We live in the era of Google, in which free and instant text search is the dominant way of retrieving information. It’s great. But it is not the only useful way of organizing information, and it does have limitations. Try looking up the name of an actor whose name you don't remember. Not impossible, but it takes a different type of thinking.
A much more difficult obstacle in the search-mindset is how to engineer for serendipity. I’ve taught more than 2,000 people on how to use notebooks – both analog and digital – to manage their creative thinking, and one of the core mechanisms of creativity is the serendipitous collision of ideas.
One effective way to do this is to scan through old notes in a new context. For example, when you look at a challenge you had last year through your eyes of today, you have new skills, resources, and ways of overcoming it.
But not all old ideas make sense in your new context, so there is a huge benefit in being able to look through old ideas quickly. This is why using visuals in your notes can be so much more powerful than pure text notes. Using visuals is not about avoiding words. Most of my notes are text. But if you have one strong visual per page, it can serve like an anchor, and your mind will often be able to reload the entire idea into your memory in an instant without you having to read through all the text again.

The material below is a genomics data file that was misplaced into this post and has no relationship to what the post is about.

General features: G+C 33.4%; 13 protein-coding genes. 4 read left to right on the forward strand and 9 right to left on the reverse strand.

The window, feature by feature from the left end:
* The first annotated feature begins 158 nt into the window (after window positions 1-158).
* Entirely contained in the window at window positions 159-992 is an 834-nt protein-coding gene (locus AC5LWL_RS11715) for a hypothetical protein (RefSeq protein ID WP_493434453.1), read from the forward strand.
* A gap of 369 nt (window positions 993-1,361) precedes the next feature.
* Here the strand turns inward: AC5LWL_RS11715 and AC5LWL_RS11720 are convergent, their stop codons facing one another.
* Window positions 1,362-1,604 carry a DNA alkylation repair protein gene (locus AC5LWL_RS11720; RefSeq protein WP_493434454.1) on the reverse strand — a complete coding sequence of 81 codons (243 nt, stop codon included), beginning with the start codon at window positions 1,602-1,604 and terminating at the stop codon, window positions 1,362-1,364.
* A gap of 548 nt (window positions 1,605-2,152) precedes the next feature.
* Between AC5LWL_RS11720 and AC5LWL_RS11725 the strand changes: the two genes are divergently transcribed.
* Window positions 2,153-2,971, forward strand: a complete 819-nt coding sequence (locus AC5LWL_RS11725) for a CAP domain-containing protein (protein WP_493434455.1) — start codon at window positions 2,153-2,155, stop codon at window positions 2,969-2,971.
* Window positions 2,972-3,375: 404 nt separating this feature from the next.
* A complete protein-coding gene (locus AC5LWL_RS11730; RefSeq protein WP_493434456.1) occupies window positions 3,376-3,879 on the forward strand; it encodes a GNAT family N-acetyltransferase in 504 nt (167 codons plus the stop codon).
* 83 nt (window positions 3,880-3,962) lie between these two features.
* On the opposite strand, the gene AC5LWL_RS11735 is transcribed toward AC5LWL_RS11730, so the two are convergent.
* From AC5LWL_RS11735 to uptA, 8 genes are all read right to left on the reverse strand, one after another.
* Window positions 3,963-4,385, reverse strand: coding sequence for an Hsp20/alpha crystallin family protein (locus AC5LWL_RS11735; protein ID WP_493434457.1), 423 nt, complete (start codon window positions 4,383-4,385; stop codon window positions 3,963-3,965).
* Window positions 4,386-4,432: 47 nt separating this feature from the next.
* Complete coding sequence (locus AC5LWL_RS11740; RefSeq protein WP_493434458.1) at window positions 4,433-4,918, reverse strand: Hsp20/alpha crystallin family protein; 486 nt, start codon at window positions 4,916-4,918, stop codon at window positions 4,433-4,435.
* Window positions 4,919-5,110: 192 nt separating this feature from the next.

In this way you can scan through hundreds of ideas and see which ones spark a thought or memory.
So how do you create a good visual anchor? You can do it before or after you write. Here are a few examples from my daily life:
I love to cook and bake. The other day I wanted to capture my recipe for the strong vinegar essence that I make for bearnaise sauce. It contains a lot of tarragon so I simply took a photo of the tarragon and stored it along with the recipe.
Last night, I was reflecting on how many things in my life seem be aligning around learning. I work as a learning designer, and I’m serving as an advisor to learning-focused startups. I teach a lot; I try to learn new things for myself. I typed notes on my phone, but afterwards I did a little illustration of four arrows aligning, as a quick way to remind myself of this note.
Last week, a friend shared with me an amazing definition of purpose as the overlap between what you are good at, what you love doing, what the world needs, and what you get paid for. I didn't have much time to write it down on the spot, so I made a very quick Venn diagram and wrote the notes:
I later took the time to recreate the model in more detail on my iPad in Paper.
With the new Paper, adding visual anchors to your notes is extremely easy and fast and it makes it so much more enjoyable to flick through old notes. This sense of joy makes me more likely to actually do it, and the more I do it, the more likely that idea collisions will happen.